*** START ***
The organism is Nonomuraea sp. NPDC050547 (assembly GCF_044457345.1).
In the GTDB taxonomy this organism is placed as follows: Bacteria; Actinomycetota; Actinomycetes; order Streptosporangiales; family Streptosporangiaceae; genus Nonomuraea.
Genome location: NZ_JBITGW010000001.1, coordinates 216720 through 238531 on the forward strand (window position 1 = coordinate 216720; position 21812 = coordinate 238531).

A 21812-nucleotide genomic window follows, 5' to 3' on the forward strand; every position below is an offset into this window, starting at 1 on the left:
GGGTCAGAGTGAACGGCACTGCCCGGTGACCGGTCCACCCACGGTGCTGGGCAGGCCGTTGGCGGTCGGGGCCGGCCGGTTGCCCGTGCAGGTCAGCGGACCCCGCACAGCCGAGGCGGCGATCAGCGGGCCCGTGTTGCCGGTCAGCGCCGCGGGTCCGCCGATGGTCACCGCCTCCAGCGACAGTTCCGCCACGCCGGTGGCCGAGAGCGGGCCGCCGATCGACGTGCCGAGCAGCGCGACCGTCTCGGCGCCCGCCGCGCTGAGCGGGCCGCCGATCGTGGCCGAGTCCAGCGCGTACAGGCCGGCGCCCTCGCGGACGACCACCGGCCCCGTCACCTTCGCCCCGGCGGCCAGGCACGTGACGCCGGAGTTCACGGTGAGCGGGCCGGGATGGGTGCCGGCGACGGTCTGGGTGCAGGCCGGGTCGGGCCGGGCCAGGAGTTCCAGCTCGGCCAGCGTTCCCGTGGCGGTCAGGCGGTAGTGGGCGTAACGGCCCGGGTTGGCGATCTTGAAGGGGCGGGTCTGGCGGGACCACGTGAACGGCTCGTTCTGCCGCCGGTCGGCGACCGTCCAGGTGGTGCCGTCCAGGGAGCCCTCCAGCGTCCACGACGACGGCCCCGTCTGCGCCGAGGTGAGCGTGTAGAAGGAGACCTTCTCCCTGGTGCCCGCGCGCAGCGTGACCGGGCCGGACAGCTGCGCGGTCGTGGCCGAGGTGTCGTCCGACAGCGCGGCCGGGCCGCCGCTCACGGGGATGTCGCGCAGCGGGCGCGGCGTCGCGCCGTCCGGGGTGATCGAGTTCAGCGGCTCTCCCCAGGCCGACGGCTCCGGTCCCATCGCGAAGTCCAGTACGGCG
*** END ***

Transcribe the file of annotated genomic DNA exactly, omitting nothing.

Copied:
The organism is Nonomuraea sp. NPDC050547 (assembly GCF_044457345.1).
In the GTDB taxonomy this organism is placed as follows: Bacteria; Actinomycetota; Actinomycetes; order Streptosporangiales; family Streptosporangiaceae; genus Nonomuraea.
Genome location: NZ_JBITGW010000001.1, coordinates 216720 through 238531 on the forward strand (window position 1 = coordinate 216720; position 21812 = coordinate 238531).

A 21812-nucleotide genomic window follows, 5' to 3' on the forward strand; every position below is an offset into this window, starting at 1 on the left:
GGGTCAGAGTGAACGGCACTGCCCGGTGACCGGTCCACCCACGGTGCTGGGCAGGCCGTTGGCGGTCGGGGCCGGCCGGTTGCCCGTGCAGGTCAGCGGACCCCGCACAGCCGAGGCGGCGATCAGCGGGCCCGTGTTGCCGGTCAGCGCCGCGGGTCCGCCGATGGTCACCGCCTCCAGCGACAGTTCCGCCACGCCGGTGGCCGAGAGCGGGCCGCCGATCGACGTGCCGAGCAGCGCGACCGTCTCGGCGCCCGCCGCGCTGAGCGGGCCGCCGATCGTGGCCGAGTCCAGCGCGTACAGGCCGGCGCCCTCGCGGACGACCACCGGCCCCGTCACCTTCGCCCCGGCGGCCAGGCACGTGACGCCGGAGTTCACGGTGAGCGGGCCGGGATGGGTGCCGGCGACGGTCTGGGTGCAGGCCGGGTCGGGCCGGGCCAGGAGTTCCAGCTCGGCCAGCGTTCCCGTGGCGGTCAGGCGGTAGTGGGCGTAACGGCCCGGGTTGGCGATCTTGAAGGGGCGGGTCTGGCGGGACCACGTGAACGGCTCGTTCTGCCGCCGGTCGGCGACCGTCCAGGTGGTGCCGTCCAGGGAGCCCTCCAGCGTCCACGACGACGGCCCCGTCTGCGCCGAGGTGAGCGTGTAGAAGGAGACCTTCTCCCTGGTGCCCGCGCGCAGCGTGACCGGGCCGGACAGCTGCGCGGTCGTGGCCGAGGTGTCGTCCGACAGCGCGGCCGGGCCGCCGCTCACGGGGATGTCGCGCAGCGGGCGCGGCGTCGCGCCGTCCGGGGTGATCGAGTTCAGCGGCTCTCCCCAGGCCGACGGCTCCGGTCCCATCGCGAAGTCCAGTACGGCG